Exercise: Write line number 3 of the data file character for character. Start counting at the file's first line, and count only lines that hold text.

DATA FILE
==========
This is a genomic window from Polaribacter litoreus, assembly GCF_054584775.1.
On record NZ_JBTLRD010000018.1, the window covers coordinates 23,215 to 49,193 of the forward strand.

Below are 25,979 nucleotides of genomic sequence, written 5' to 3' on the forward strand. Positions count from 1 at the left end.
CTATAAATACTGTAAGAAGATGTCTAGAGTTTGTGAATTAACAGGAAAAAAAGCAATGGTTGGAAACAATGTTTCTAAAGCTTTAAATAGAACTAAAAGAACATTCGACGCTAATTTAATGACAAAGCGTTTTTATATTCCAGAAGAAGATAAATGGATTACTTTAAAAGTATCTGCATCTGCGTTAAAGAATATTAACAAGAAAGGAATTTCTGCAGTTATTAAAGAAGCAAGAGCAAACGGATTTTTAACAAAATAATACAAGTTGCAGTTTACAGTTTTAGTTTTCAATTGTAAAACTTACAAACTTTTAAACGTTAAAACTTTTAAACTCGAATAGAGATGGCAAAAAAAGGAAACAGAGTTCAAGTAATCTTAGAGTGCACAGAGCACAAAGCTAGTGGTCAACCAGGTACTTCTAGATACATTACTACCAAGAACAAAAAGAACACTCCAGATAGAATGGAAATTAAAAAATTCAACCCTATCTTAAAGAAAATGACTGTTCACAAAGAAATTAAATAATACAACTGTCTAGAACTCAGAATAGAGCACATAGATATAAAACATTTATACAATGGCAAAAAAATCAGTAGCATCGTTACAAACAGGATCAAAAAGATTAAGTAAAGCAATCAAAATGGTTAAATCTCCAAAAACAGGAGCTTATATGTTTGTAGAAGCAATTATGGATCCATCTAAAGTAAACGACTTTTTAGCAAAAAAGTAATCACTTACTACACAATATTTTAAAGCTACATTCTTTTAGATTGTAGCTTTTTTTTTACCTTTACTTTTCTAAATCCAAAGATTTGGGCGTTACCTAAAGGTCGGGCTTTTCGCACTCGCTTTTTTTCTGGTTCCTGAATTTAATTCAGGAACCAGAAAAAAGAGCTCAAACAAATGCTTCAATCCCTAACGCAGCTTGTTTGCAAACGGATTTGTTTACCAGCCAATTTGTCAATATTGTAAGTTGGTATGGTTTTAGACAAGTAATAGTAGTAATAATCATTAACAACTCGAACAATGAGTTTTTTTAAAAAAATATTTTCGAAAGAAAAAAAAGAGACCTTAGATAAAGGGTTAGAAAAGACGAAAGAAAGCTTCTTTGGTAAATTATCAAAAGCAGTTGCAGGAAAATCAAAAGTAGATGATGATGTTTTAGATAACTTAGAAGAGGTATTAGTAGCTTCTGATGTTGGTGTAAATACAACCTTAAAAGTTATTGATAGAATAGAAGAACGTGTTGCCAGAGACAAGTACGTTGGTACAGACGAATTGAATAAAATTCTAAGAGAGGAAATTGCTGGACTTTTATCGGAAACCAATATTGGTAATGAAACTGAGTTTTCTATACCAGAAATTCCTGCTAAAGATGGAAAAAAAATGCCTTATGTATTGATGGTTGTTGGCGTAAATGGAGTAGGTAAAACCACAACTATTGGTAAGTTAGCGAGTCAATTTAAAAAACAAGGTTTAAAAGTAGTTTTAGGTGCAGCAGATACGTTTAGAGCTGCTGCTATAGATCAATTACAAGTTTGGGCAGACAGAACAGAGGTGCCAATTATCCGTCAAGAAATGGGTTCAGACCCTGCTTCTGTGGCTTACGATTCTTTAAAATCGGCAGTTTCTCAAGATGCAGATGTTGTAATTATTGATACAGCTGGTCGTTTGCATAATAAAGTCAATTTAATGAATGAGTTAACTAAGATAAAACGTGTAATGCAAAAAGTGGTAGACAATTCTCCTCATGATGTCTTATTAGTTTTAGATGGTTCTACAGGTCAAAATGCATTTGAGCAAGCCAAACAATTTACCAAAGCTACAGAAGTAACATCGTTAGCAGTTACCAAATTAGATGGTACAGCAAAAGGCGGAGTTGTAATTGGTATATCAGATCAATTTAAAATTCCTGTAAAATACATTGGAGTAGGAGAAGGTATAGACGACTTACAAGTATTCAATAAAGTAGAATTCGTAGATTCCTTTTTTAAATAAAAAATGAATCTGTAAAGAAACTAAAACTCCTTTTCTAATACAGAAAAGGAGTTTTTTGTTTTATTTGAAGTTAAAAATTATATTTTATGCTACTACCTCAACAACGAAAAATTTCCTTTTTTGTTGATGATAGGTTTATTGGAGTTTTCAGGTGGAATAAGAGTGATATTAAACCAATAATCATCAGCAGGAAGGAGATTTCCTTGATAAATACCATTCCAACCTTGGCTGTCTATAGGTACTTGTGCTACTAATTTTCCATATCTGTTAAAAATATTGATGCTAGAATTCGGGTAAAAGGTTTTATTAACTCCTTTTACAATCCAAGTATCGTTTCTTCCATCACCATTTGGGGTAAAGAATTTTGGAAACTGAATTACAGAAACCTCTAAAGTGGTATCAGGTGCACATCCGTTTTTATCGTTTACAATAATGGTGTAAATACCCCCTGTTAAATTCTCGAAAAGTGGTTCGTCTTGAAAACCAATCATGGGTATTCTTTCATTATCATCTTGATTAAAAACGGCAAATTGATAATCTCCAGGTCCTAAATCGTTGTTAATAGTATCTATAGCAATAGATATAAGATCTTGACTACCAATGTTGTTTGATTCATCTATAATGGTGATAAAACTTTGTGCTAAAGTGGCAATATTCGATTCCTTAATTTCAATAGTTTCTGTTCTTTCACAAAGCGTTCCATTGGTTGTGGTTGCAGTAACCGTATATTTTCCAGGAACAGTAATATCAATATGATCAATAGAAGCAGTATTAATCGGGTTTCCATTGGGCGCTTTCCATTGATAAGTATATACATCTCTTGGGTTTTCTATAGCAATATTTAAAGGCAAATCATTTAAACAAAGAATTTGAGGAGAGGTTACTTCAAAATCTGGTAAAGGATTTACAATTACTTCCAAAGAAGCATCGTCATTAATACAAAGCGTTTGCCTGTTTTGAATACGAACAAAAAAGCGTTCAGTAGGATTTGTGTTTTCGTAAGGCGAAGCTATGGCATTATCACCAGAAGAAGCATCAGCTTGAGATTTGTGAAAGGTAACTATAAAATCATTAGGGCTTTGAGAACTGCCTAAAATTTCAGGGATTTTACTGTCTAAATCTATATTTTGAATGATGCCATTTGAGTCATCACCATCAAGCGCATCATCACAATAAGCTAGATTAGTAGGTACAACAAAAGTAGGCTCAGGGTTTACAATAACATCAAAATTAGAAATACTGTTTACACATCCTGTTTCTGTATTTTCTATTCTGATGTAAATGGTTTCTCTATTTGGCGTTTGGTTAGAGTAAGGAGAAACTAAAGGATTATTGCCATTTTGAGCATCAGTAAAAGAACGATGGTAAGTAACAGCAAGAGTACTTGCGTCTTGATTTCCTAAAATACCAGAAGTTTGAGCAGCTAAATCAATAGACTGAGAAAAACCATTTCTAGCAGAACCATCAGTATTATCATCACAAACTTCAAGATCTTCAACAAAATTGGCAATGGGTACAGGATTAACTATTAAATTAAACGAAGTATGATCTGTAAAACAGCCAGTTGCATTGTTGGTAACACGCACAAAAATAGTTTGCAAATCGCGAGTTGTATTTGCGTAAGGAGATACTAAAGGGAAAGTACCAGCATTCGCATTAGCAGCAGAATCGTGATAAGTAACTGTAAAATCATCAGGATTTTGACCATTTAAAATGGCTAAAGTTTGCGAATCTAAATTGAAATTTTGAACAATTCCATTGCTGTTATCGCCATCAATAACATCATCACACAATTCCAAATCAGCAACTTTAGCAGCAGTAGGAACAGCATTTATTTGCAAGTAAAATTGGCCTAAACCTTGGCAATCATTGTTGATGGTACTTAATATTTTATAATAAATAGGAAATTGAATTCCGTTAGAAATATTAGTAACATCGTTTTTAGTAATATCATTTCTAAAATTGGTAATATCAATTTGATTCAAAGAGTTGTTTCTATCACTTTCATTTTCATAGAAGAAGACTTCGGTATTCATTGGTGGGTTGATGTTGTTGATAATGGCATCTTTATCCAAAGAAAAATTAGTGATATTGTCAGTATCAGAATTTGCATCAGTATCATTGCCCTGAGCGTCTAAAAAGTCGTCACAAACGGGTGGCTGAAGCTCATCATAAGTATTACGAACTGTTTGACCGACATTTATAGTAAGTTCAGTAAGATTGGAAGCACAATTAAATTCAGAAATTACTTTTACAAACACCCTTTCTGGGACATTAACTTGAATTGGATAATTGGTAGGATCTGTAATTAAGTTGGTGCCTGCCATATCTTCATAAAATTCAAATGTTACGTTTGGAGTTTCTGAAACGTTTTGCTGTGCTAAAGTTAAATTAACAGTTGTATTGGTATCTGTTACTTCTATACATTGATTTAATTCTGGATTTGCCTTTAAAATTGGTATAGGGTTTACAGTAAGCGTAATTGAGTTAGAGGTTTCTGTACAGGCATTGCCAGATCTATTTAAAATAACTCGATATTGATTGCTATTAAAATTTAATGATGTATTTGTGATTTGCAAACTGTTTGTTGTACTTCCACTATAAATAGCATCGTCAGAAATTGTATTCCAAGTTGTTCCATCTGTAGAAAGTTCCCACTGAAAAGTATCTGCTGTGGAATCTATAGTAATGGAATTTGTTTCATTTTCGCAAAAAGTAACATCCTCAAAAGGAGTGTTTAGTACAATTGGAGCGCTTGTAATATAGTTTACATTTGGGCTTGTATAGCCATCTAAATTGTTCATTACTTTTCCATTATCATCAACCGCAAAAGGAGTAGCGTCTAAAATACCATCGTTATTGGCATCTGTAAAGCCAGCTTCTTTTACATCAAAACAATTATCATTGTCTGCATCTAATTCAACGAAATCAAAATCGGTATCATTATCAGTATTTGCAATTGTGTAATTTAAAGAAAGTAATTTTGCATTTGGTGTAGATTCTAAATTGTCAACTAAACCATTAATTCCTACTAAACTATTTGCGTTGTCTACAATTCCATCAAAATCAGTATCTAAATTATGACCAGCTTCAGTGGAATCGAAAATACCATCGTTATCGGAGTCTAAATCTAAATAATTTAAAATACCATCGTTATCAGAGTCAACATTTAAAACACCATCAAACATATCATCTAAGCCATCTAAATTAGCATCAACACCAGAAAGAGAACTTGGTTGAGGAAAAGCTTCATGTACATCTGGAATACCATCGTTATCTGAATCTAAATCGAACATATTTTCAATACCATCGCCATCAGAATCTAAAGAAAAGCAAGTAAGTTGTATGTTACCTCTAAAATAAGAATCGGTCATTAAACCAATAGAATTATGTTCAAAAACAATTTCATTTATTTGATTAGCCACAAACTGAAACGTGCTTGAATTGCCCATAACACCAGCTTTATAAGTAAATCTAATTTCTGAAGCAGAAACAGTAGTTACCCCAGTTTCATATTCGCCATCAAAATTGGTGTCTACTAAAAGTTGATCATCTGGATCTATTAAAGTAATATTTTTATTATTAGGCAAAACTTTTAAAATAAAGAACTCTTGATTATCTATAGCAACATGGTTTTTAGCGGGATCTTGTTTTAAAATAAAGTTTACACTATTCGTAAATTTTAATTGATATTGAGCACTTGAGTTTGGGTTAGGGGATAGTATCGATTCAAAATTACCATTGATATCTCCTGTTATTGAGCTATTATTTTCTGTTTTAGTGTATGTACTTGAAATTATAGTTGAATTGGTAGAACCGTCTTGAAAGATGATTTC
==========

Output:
Below are 25,979 nucleotides of genomic sequence, written 5' to 3' on the forward strand. Positions count from 1 at the left end.